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Lightly-harvested rustic cocoa is a valuable land cover for amphibian and reptile conservation in human-modified rainforest landscapes

Background

Tropical biodiversity is impacted by anthropogenic land covers such as agriculture. Land use has the ability to both negatively and positively impact tropical biodiversity. In the tropics, important crops are grown in tropical forested landscapes such as coffee and cocoa. These forest understories are also important habitats for highly sensitive and ecologically vulnerable amphibian species. Amphibians and reptiles are an understudied taxa in conservation ecology and targeted in this study.

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National parks and conservation concessions: a comparison between mammal populations in two types of tropical protected areas in Ucayali, Peru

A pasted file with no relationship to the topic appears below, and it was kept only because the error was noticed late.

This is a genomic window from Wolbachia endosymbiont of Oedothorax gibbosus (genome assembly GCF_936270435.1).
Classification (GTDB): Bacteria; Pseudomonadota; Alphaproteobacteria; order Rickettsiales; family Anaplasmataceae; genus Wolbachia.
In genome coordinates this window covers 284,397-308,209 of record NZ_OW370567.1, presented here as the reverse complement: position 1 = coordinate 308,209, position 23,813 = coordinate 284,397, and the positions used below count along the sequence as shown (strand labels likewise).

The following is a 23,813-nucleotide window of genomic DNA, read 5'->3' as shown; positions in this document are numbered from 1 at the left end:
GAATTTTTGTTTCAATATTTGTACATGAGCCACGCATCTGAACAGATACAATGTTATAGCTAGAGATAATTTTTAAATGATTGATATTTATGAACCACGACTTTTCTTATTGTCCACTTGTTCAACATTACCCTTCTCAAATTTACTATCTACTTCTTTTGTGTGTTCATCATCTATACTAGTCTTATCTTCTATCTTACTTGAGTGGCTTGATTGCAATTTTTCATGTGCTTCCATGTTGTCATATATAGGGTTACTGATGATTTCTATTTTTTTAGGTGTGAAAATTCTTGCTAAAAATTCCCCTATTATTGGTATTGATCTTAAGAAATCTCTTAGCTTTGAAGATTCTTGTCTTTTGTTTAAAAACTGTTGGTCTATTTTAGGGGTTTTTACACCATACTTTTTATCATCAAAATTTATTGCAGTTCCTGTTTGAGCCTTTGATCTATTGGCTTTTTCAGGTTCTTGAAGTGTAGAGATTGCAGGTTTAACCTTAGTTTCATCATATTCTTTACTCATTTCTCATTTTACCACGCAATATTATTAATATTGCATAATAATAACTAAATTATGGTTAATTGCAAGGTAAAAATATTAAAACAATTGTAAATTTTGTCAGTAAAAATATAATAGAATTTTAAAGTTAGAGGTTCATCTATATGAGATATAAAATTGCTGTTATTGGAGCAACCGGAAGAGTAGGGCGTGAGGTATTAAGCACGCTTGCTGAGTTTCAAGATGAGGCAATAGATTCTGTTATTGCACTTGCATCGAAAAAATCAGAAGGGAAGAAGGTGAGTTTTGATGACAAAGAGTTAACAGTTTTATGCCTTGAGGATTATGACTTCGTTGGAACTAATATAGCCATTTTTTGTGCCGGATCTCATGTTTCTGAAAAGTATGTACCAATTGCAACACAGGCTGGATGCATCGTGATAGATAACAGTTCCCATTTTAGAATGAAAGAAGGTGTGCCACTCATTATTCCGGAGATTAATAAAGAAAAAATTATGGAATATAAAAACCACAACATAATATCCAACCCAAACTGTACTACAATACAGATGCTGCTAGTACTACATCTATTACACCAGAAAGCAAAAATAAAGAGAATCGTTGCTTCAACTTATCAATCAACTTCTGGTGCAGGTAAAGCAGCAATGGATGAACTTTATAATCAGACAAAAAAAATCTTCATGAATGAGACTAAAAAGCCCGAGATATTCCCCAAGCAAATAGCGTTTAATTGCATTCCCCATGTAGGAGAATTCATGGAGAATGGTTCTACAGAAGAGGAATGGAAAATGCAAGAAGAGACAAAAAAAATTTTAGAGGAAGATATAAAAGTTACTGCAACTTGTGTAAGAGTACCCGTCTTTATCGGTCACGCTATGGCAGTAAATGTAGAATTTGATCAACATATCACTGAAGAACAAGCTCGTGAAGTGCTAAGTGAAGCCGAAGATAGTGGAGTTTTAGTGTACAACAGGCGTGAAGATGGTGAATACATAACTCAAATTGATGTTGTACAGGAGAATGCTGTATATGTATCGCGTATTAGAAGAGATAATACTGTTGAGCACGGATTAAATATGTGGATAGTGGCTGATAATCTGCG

Background

Peru holds the second largest portion of the Amazon rainforest and is threatened by illegal logging and crop cultivation, as well as mining and other activities. Protected areas are one method of forest conservation, which can exist as conservation concessions. These areas of land granted for protection and rehabilitation area vital to maintaining the health and distribution of the forest. Biodiversity is understudied in many of these regions, especially about terrestrial mammals.

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Tree Canopy Management Affects Dynamics of Herbaceous Vegetation and Soil Moisture in Silvopasture Systems Using Arboreal Legumes

Background